Although I fully agree with the need to emphasise the development of ‘soft’ skills such as problem-solving, communication, critical thinking, reflection, I disagree that these are generic, transversal skills (what an ugly Europeanization of English). Problem-solving is not the same in medicine as in business, for example. Not only is the knowledge base (the information needed to solve a problem) different, but so is the method (one is science-based and deductive, the other is more intuitive and with more willingness to accept risk). These skills need to be embedded within a specific domain (although I do agree that we need more interdisciplinary studies, which is not the same as developing transversal skills).

Lastly, I do wish people would realise that there is a difference between scientific or academic knowledge and everyday knowledge. Academic learning is about generalization, abstraction, hypothesising, testing and critical thinking. It is about questioning and challenging, based on logic and evidence. I am not arguing that this is more important than everyday knowledge, but it is different and there is a strong need for academic learning, because it takes us into areas that would not imaginable otherwise. The report does not deal with this issue, assuming that all learning needs in the future will be the same.

And this brings me to my concern about an over-emphasis on informal learning. Informal learning will be increasingly important in the future, but on its own it will not meet all learning needs. Learners often need a structure and guidance, feedback and assessment, to know what standards of learning are expected, etc. This means the demand for formal learning will still be there in the future (although its provision may/should be very different). The real challenge is whether we should combine both formal and informal approaches or whether they will be more effective if kept separate. This decision has major implications for how our institutions should be organized. (It would also help if we had a less ambiguous and more detailed understanding of what we mean when we talk about formal and informal learning respectively).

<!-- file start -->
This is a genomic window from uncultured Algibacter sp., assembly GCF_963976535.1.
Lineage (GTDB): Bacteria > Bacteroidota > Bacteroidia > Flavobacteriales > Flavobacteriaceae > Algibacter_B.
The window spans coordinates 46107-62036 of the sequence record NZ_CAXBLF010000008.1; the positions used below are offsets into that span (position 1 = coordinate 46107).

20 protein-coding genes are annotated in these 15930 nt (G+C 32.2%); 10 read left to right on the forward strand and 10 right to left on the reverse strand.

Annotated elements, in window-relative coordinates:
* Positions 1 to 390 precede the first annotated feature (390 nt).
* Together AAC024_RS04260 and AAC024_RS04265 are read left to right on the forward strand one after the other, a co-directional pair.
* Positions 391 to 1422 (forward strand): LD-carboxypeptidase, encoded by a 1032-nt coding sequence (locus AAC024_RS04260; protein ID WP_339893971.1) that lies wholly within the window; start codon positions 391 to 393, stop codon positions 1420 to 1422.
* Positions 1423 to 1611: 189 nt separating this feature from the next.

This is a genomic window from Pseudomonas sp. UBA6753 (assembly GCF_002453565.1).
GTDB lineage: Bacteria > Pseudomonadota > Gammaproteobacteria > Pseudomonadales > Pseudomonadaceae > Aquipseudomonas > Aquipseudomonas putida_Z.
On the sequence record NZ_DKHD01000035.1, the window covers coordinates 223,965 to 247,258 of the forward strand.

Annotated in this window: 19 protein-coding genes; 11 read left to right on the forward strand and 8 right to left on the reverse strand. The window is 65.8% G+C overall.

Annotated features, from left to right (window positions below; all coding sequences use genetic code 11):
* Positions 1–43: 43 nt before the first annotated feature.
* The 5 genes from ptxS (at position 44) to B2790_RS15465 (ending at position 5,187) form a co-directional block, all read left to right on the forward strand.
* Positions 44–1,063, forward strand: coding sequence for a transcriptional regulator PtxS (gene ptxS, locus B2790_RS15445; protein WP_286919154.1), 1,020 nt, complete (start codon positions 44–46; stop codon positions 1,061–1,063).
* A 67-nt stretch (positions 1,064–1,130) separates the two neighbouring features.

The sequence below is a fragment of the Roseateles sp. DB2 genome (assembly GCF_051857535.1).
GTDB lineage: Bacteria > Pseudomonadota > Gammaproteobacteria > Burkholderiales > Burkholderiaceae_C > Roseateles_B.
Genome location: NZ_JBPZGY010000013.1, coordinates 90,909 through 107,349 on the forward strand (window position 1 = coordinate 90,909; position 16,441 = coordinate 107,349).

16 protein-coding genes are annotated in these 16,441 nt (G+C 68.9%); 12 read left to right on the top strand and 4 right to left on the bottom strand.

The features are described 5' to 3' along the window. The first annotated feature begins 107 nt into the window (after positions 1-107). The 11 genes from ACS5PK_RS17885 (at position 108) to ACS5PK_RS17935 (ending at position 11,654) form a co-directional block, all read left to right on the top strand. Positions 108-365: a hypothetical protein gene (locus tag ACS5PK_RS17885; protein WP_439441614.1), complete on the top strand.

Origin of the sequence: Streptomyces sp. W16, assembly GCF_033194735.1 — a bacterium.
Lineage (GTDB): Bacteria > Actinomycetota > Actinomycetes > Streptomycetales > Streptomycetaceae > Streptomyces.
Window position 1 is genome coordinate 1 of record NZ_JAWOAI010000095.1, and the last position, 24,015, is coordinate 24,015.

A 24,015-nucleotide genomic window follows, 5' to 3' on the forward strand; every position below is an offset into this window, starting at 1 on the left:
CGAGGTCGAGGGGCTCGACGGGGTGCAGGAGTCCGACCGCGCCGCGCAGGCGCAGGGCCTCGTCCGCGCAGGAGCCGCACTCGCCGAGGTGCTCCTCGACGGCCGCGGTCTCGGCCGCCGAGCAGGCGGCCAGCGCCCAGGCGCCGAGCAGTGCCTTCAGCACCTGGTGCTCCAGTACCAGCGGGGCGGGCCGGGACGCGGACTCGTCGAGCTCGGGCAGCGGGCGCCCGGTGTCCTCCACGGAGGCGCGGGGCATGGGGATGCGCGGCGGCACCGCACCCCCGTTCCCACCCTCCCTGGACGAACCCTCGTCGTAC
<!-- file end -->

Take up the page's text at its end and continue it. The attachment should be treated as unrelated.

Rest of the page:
Above all, this report should force our universities to think very carefully about what their core values and beliefs are, to what extent these can or should be modified to meet changing needs, but also what they should not give up or lose, because those values or principles are critical for a free, open and knowledge-based society based on reason and evidence.

Conclusion

Despite these criticisms, this is an excellent report. It should stimulate a really useful debate about the future of learning, and how educational institutions need to change, or whether new models of organization that may not be institutionalized will need to be developed. Although it is set in a European context, the issues it raises are common across developed countries and also relevant for developing countries. I just wish it had come up with some concrete proposals or models for how these forms of learning that they are proposing would be established and sustained.

Note

For those of you with a LinkedIn account there is a discussion of this report at: http://www.linkedin.com/groups/Future-Learning-3960155.S.78957225?view=&gid=3960155&type=member&item=78957225&trk=eml-anet_dig-b_nd-pst_ttle-cn